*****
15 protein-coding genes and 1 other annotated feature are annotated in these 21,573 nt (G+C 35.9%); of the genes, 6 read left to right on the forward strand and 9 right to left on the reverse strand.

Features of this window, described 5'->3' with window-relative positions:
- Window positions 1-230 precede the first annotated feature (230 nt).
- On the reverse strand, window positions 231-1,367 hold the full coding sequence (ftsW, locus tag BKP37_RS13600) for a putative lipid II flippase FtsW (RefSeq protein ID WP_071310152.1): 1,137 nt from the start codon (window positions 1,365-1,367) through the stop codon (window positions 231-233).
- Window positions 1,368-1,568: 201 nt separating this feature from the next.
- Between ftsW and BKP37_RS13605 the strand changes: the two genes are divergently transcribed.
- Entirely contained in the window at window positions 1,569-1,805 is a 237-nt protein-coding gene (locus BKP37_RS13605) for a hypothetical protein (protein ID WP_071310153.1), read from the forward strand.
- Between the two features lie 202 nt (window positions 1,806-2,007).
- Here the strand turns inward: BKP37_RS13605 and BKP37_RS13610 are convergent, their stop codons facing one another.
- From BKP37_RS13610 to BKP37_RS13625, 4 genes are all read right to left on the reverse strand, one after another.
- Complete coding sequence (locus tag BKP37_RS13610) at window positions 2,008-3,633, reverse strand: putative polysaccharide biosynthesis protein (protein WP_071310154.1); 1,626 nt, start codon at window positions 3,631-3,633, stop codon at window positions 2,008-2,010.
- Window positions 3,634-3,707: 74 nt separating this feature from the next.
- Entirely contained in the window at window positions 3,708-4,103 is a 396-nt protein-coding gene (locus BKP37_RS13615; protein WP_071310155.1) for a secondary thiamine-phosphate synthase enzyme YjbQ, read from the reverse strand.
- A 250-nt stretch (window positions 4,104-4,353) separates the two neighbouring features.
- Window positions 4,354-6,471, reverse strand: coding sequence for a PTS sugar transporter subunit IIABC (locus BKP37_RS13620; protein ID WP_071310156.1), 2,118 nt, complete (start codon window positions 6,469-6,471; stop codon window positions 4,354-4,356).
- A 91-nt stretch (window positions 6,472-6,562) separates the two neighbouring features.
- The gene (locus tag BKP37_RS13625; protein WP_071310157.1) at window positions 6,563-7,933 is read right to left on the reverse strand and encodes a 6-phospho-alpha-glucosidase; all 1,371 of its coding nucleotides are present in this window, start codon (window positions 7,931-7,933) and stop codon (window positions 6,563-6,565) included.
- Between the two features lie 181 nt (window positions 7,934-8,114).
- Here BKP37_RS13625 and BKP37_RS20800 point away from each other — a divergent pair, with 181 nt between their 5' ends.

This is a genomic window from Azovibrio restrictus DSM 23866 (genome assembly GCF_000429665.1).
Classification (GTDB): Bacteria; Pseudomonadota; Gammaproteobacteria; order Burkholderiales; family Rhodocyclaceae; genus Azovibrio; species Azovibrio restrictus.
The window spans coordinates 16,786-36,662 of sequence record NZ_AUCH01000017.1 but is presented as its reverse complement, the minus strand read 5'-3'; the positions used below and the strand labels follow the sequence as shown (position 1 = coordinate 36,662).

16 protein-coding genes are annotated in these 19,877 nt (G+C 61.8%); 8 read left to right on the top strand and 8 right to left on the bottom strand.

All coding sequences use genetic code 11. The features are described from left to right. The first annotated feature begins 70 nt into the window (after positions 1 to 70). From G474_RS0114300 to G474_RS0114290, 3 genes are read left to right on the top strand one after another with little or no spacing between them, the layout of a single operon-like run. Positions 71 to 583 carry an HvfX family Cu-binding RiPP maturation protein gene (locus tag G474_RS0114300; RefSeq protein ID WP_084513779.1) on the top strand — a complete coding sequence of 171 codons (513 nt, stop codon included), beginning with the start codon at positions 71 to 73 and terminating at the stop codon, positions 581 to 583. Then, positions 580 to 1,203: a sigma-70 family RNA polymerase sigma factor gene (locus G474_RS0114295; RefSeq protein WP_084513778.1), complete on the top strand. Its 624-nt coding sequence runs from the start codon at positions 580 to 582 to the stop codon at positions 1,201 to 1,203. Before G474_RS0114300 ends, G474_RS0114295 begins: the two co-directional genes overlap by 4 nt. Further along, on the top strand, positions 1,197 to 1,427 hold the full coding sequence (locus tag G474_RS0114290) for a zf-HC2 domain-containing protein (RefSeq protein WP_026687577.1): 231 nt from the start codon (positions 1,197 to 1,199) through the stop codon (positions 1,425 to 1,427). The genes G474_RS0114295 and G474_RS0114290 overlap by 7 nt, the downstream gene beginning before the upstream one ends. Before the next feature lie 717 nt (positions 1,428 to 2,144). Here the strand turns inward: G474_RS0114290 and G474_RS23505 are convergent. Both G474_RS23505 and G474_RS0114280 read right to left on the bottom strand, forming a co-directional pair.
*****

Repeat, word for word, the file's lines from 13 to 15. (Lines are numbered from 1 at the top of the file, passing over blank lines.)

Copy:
- Entirely contained in the window at window positions 3,708-4,103 is a 396-nt protein-coding gene (locus BKP37_RS13615; protein WP_071310155.1) for a secondary thiamine-phosphate synthase enzyme YjbQ, read from the reverse strand.
- A 250-nt stretch (window positions 4,104-4,353) separates the two neighbouring features.
- Window positions 4,354-6,471, reverse strand: coding sequence for a PTS sugar transporter subunit IIABC (locus BKP37_RS13620; protein ID WP_071310156.1), 2,118 nt, complete (start codon window positions 6,469-6,471; stop codon window positions 4,354-4,356).